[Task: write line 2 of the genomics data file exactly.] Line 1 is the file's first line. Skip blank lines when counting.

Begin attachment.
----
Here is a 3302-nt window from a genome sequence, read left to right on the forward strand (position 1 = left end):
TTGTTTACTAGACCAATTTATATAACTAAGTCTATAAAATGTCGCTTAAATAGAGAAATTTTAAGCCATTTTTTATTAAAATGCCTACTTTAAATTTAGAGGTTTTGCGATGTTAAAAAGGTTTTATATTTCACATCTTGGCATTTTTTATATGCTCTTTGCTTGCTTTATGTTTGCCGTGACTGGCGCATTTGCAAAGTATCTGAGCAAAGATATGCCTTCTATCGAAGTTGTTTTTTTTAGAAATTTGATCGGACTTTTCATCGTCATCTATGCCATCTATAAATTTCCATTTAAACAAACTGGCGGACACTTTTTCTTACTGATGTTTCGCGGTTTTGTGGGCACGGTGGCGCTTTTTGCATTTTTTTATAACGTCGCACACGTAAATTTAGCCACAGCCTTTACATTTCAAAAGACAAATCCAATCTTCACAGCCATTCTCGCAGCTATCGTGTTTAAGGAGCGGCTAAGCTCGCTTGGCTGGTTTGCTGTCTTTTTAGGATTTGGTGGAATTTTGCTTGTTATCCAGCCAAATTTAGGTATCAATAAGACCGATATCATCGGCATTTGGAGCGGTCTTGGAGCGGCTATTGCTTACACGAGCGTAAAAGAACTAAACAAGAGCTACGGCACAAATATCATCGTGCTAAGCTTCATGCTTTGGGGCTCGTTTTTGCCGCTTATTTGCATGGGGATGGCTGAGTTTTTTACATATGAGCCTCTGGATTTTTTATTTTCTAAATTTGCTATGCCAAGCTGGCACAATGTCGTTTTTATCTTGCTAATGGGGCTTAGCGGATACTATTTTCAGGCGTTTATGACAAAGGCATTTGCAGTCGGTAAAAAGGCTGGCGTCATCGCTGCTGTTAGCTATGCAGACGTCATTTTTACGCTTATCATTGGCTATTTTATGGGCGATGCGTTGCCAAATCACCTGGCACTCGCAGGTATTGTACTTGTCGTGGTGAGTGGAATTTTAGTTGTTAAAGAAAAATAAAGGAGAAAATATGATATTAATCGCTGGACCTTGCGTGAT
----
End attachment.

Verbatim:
TTGTTTACTAGACCAATTTATATAACTAAGTCTATAAAATGTCGCTTAAATAGAGAAATTTTAAGCCATTTTTTATTAAAATGCCTACTTTAAATTTAGAGGTTTTGCGATGTTAAAAAGGTTTTATATTTCACATCTTGGCATTTTTTATATGCTCTTTGCTTGCTTTATGTTTGCCGTGACTGGCGCATTTGCAAAGTATCTGAGCAAAGATATGCCTTCTATCGAAGTTGTTTTTTTTAGAAATTTGATCGGACTTTTCATCGTCATCTATGCCATCTATAAATTTCCATTTAAACAAACTGGCGGACACTTTTTCTTACTGATGTTTCGCGGTTTTGTGGGCACGGTGGCGCTTTTTGCATTTTTTTATAACGTCGCACACGTAAATTTAGCCACAGCCTTTACATTTCAAAAGACAAATCCAATCTTCACAGCCATTCTCGCAGCTATCGTGTTTAAGGAGCGGCTAAGCTCGCTTGGCTGGTTTGCTGTCTTTTTAGGATTTGGTGGAATTTTGCTTGTTATCCAGCCAAATTTAGGTATCAATAAGACCGATATCATCGGCATTTGGAGCGGTCTTGGAGCGGCTATTGCTTACACGAGCGTAAAAGAACTAAACAAGAGCTACGGCACAAATATCATCGTGCTAAGCTTCATGCTTTGGGGCTCGTTTTTGCCGCTTATTTGCATGGGGATGGCTGAGTTTTTTACATATGAGCCTCTGGATTTTTTATTTTCTAAATTTGCTATGCCAAGCTGGCACAATGTCGTTTTTATCTTGCTAATGGGGCTTAGCGGATACTATTTTCAGGCGTTTATGACAAAGGCATTTGCAGTCGGTAAAAAGGCTGGCGTCATCGCTGCTGTTAGCTATGCAGACGTCATTTTTACGCTTATCATTGGCTATTTTATGGGCGATGCGTTGCCAAATCACCTGGCACTCGCAGGTATTGTACTTGTCGTGGTGAGTGGAATTTTAGTTGTTAAAGAAAAATAAAGGAGAAAATATGATATTAATCGCTGGACCTTGCGTGAT